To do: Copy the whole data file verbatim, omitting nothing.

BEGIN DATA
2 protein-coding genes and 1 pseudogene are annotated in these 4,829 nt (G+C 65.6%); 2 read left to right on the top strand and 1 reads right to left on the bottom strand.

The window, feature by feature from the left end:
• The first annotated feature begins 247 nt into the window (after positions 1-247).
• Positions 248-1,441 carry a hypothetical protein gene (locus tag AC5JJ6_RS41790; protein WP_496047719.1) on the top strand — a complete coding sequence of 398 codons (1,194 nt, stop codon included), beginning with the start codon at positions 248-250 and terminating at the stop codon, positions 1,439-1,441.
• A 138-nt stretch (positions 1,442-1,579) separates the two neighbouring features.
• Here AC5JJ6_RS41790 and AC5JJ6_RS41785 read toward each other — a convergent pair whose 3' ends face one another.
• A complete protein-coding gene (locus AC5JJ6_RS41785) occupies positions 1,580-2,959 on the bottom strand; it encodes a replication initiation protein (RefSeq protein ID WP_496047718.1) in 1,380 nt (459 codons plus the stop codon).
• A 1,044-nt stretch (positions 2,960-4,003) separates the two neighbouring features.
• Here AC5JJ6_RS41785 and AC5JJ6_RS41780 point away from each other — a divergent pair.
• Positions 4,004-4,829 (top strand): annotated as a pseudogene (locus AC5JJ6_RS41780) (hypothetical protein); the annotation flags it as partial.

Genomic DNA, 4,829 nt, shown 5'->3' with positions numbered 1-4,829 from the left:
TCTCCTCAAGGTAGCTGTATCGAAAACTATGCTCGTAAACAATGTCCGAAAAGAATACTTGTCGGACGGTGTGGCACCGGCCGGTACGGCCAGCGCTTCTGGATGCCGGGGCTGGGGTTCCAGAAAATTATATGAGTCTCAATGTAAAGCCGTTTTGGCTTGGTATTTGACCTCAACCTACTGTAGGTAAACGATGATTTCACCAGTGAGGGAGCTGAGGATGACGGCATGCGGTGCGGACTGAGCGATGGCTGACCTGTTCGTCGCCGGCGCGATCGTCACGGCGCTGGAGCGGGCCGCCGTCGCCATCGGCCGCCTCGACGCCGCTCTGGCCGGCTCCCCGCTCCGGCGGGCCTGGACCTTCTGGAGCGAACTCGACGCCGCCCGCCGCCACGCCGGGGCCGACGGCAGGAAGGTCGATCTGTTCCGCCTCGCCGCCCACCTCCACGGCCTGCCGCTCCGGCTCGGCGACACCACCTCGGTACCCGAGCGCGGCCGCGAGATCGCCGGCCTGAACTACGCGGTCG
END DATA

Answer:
2 protein-coding genes and 1 pseudogene are annotated in these 4,829 nt (G+C 65.6%); 2 read left to right on the top strand and 1 reads right to left on the bottom strand.

The window, feature by feature from the left end:
• The first annotated feature begins 247 nt into the window (after positions 1-247).
• Positions 248-1,441 carry a hypothetical protein gene (locus tag AC5JJ6_RS41790; protein WP_496047719.1) on the top strand — a complete coding sequence of 398 codons (1,194 nt, stop codon included), beginning with the start codon at positions 248-250 and terminating at the stop codon, positions 1,439-1,441.
• A 138-nt stretch (positions 1,442-1,579) separates the two neighbouring features.
• Here AC5JJ6_RS41790 and AC5JJ6_RS41785 read toward each other — a convergent pair whose 3' ends face one another.
• A complete protein-coding gene (locus AC5JJ6_RS41785) occupies positions 1,580-2,959 on the bottom strand; it encodes a replication initiation protein (RefSeq protein ID WP_496047718.1) in 1,380 nt (459 codons plus the stop codon).
• A 1,044-nt stretch (positions 2,960-4,003) separates the two neighbouring features.
• Here AC5JJ6_RS41785 and AC5JJ6_RS41780 point away from each other — a divergent pair.
• Positions 4,004-4,829 (top strand): annotated as a pseudogene (locus AC5JJ6_RS41780) (hypothetical protein); the annotation flags it as partial.

Genomic DNA, 4,829 nt, shown 5'->3' with positions numbered 1-4,829 from the left:
TCTCCTCAAGGTAGCTGTATCGAAAACTATGCTCGTAAACAATGTCCGAAAAGAATACTTGTCGGACGGTGTGGCACCGGCCGGTACGGCCAGCGCTTCTGGATGCCGGGGCTGGGGTTCCAGAAAATTATATGAGTCTCAATGTAAAGCCGTTTTGGCTTGGTATTTGACCTCAACCTACTGTAGGTAAACGATGATTTCACCAGTGAGGGAGCTGAGGATGACGGCATGCGGTGCGGACTGAGCGATGGCTGACCTGTTCGTCGCCGGCGCGATCGTCACGGCGCTGGAGCGGGCCGCCGTCGCCATCGGCCGCCTCGACGCCGCTCTGGCCGGCTCCCCGCTCCGGCGGGCCTGGACCTTCTGGAGCGAACTCGACGCCGCCCGCCGCCACGCCGGGGCCGACGGCAGGAAGGTCGATCTGTTCCGCCTCGCCGCCCACCTCCACGGCCTGCCGCTCCGGCTCGGCGACACCACCTCGGTACCCGAGCGCGGCCGCGAGATCGCCGGCCTGAACTACGCGGTCG